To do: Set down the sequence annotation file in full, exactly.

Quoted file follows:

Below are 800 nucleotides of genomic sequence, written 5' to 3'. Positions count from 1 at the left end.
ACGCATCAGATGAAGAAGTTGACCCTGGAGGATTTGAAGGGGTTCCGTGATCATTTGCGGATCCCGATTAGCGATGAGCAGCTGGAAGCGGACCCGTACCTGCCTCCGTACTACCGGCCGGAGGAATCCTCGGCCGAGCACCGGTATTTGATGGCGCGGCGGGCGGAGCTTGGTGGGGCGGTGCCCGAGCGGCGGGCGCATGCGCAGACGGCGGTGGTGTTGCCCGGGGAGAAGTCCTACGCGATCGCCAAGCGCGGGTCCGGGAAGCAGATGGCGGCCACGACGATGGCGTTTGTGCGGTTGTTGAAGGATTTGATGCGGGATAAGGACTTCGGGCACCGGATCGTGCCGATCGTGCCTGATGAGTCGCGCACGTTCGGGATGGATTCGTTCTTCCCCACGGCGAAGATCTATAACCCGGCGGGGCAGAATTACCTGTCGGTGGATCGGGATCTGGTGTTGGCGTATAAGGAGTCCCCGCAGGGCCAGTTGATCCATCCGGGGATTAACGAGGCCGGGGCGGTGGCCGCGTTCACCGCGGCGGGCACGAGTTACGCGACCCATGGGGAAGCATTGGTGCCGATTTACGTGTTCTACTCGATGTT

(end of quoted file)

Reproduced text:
Below are 800 nucleotides of genomic sequence, written 5' to 3'. Positions count from 1 at the left end.
ACGCATCAGATGAAGAAGTTGACCCTGGAGGATTTGAAGGGGTTCCGTGATCATTTGCGGATCCCGATTAGCGATGAGCAGCTGGAAGCGGACCCGTACCTGCCTCCGTACTACCGGCCGGAGGAATCCTCGGCCGAGCACCGGTATTTGATGGCGCGGCGGGCGGAGCTTGGTGGGGCGGTGCCCGAGCGGCGGGCGCATGCGCAGACGGCGGTGGTGTTGCCCGGGGAGAAGTCCTACGCGATCGCCAAGCGCGGGTCCGGGAAGCAGATGGCGGCCACGACGATGGCGTTTGTGCGGTTGTTGAAGGATTTGATGCGGGATAAGGACTTCGGGCACCGGATCGTGCCGATCGTGCCTGATGAGTCGCGCACGTTCGGGATGGATTCGTTCTTCCCCACGGCGAAGATCTATAACCCGGCGGGGCAGAATTACCTGTCGGTGGATCGGGATCTGGTGTTGGCGTATAAGGAGTCCCCGCAGGGCCAGTTGATCCATCCGGGGATTAACGAGGCCGGGGCGGTGGCCGCGTTCACCGCGGCGGGCACGAGTTACGCGACCCATGGGGAAGCATTGGTGCCGATTTACGTGTTCTACTCGATGTT